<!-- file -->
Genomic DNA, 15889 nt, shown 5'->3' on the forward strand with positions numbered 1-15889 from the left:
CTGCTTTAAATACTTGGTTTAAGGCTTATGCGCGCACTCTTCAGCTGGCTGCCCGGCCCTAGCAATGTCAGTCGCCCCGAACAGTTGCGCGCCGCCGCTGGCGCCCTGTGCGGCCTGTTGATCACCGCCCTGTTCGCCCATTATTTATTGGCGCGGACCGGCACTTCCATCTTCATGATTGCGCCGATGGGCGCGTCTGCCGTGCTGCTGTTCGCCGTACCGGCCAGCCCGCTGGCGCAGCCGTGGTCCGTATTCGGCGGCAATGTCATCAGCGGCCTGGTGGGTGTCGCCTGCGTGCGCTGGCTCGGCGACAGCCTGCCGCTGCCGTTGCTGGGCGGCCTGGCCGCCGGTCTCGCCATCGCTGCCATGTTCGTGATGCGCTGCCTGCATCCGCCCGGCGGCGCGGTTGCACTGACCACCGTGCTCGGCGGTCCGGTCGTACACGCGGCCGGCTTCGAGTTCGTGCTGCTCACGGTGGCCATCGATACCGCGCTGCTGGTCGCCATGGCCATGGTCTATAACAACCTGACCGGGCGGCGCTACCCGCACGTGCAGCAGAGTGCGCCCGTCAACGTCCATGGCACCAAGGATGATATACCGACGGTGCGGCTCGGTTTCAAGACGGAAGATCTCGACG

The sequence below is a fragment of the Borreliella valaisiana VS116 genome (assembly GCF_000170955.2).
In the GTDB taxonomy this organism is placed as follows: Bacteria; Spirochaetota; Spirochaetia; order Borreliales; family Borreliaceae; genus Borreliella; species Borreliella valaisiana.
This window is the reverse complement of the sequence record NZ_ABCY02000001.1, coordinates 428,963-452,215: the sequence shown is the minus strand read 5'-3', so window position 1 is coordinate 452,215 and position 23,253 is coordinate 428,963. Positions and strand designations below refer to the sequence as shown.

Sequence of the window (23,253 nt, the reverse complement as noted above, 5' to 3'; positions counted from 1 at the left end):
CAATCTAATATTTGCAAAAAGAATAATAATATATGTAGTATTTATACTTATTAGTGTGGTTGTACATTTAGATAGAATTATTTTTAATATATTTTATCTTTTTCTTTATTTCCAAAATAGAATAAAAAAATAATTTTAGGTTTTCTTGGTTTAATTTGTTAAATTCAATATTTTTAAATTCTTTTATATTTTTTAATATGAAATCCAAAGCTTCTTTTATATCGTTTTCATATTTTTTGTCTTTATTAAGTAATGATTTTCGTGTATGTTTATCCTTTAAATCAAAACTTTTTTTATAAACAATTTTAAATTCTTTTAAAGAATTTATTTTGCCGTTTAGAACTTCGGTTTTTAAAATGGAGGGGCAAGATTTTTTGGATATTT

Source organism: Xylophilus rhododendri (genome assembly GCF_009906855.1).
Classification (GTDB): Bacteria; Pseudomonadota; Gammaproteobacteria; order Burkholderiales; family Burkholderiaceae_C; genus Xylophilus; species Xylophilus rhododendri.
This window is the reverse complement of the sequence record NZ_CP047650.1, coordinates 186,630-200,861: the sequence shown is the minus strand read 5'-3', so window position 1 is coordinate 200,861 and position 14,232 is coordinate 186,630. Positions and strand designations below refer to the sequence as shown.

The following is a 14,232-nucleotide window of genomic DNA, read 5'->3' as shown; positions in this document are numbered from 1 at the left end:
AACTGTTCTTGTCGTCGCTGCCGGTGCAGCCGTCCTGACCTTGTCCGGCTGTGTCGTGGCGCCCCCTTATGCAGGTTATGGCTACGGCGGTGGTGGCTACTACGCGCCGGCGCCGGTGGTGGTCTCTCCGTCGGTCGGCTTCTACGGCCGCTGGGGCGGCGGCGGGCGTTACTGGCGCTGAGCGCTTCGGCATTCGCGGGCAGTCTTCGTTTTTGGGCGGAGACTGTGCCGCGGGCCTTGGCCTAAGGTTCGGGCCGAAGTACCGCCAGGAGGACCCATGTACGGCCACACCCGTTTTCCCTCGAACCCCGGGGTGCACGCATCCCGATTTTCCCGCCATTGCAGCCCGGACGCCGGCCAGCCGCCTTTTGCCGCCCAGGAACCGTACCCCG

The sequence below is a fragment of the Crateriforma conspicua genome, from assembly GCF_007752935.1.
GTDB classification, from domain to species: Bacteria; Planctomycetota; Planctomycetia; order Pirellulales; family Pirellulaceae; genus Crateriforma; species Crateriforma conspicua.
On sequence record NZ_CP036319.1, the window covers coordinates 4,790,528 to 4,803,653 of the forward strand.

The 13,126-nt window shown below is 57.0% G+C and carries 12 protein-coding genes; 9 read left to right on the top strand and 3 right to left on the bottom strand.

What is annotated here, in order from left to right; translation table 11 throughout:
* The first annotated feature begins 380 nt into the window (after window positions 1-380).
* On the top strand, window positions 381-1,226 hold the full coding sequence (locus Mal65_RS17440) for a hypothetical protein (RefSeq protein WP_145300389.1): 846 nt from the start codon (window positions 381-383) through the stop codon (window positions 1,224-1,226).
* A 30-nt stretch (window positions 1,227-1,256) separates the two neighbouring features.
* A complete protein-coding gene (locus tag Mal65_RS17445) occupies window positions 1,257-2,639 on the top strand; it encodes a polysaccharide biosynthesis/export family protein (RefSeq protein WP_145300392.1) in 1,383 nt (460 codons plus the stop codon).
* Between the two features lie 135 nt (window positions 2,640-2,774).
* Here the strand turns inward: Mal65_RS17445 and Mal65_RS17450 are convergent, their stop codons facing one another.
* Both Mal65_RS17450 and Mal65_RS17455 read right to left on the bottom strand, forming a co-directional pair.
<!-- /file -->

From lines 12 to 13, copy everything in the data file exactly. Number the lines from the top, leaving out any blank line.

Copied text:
AACTGTTCTTGTCGTCGCTGCCGGTGCAGCCGTCCTGACCTTGTCCGGCTGTGTCGTGGCGCCCCCTTATGCAGGTTATGGCTACGGCGGTGGTGGCTACTACGCGCCGGCGCCGGTGGTGGTCTCTCCGTCGGTCGGCTTCTACGGCCGCTGGGGCGGCGGCGGGCGTTACTGGCGCTGAGCGCTTCGGCATTCGCGGGCAGTCTTCGTTTTTGGGCGGAGACTGTGCCGCGGGCCTTGGCCTAAGGTTCGGGCCGAAGTACCGCCAGGAGGACCCATGTACGGCCACACCCGTTTTCCCTCGAACCCCGGGGTGCACGCATCCCGATTTTCCCGCCATTGCAGCCCGGACGCCGGCCAGCCGCCTTTTGCCGCCCAGGAACCGTACCCCG

The sequence below is a fragment of the Crateriforma conspicua genome, from assembly GCF_007752935.1.